The 7 wrong ways that hurt your posture and 10 good ways to power posture up



If you work as a holistic healthcare practitioner or are a mum looking after children, the chances are you are on your feet most of the time. You may also be an entrepreneur working long hours at your computer. If so, then you may experience achy limbs or back pain at the end of the day. As a carer I have experienced these symptoms in the past too.

I decided to look into the problems of posture and these aches and pains. I found applying healthy posture principles took down the pain and powered up my posture.  The following are 7 wrongs ways that hurt your posture and 10 good ways to power posture up:

  1. Being inactive. As human beings we are made to be mobile and active. When we spend long periods of time sitting or standing we experience tension and stress in the body.


  1. Carrying a heavy bag or rucksack. Quite often people tend to favour their dominant side and carry a bag or rucksack over that shoulder. The repeated use of that side fatigues the muscles and created unnecessary wear and tear on those joints too. If the rucksack is worn on the back it can be loose and hangs away from the body creating pull and tension.


  1. Mobile phones and laptops/tablets. When these devices are being used the users tend to slouch, drop their heads forward into a Mr. Burns (Simpson’s reference here) type stoop.


  1. Feeling stressed can create a tight and closed posture. If the shoulders are raised high towards the ears and the back is in a light clasp, even crossing the arms and legs can tire the muscles that support that posture. This reduces the blood flow around the body, creates shallow breathing and a sense of tightness. The compound effects result in mental fatigue too.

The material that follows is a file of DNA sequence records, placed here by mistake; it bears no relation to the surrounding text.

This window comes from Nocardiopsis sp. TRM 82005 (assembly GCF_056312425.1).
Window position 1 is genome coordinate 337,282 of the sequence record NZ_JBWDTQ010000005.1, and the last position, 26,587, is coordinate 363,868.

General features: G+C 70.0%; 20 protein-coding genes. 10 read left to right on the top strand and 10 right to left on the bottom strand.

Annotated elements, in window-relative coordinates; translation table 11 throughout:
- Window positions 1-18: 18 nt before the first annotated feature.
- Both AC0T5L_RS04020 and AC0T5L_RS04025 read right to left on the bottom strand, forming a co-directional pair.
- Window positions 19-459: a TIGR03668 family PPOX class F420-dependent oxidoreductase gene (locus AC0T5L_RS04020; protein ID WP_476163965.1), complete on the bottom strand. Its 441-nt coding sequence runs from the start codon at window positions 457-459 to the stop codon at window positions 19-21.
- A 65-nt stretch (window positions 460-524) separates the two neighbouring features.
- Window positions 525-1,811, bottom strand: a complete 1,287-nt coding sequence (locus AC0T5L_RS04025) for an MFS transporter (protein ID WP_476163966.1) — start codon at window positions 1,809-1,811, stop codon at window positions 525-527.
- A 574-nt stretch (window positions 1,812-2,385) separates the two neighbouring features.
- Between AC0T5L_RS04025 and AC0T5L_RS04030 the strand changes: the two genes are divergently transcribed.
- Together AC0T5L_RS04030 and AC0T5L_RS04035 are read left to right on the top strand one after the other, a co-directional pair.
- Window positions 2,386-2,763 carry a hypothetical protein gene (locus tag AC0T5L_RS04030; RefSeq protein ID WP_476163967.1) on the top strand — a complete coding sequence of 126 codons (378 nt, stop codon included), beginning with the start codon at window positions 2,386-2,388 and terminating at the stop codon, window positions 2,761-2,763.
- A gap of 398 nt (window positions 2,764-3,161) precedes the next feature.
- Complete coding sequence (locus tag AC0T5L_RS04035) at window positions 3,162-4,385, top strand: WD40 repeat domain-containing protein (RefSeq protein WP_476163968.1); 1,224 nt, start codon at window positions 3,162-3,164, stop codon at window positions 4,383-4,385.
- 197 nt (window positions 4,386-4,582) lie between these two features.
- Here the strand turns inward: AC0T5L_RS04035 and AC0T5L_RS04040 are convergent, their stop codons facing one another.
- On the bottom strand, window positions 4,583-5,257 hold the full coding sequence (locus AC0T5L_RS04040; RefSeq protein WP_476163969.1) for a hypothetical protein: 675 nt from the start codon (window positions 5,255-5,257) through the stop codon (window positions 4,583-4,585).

1. Stooping and slouching. Improper sitting or standing throws the body out of alignment. As the head rests upon the spine, the weight of the head can significantly impact the neck and back. People who have a tendency to stoop or slouch experience pain and stiffness when they move from a stooping position.


  1. Lifting things the wrong way. Incorrectly lifting objects can create unnecessary back pain, not to mention in the arms and legs too. This can create acute injury. In more serious cases chronic conditions.


  1. Over reaching. If you work with a keyboard and you have your arms out stretched this can create pain in the neck, back, shoulders and arms. It can also happen if you use a telephone and have to over stretch to reach it. The repetitive practice of overreaching creates strain.


Now that we have looked at the 7 wrong ways to misuse the posture, here are 10 good ways to power posture up:

  1. Lift correctly. Keep the weight close to the body before lifting. Have your feet at a comfortable shoulder width distance. Bend your knees keeping your back straight. Have a firm grip on the weight; gently lift whilst straightening your legs, keeping your eyes focus upwards.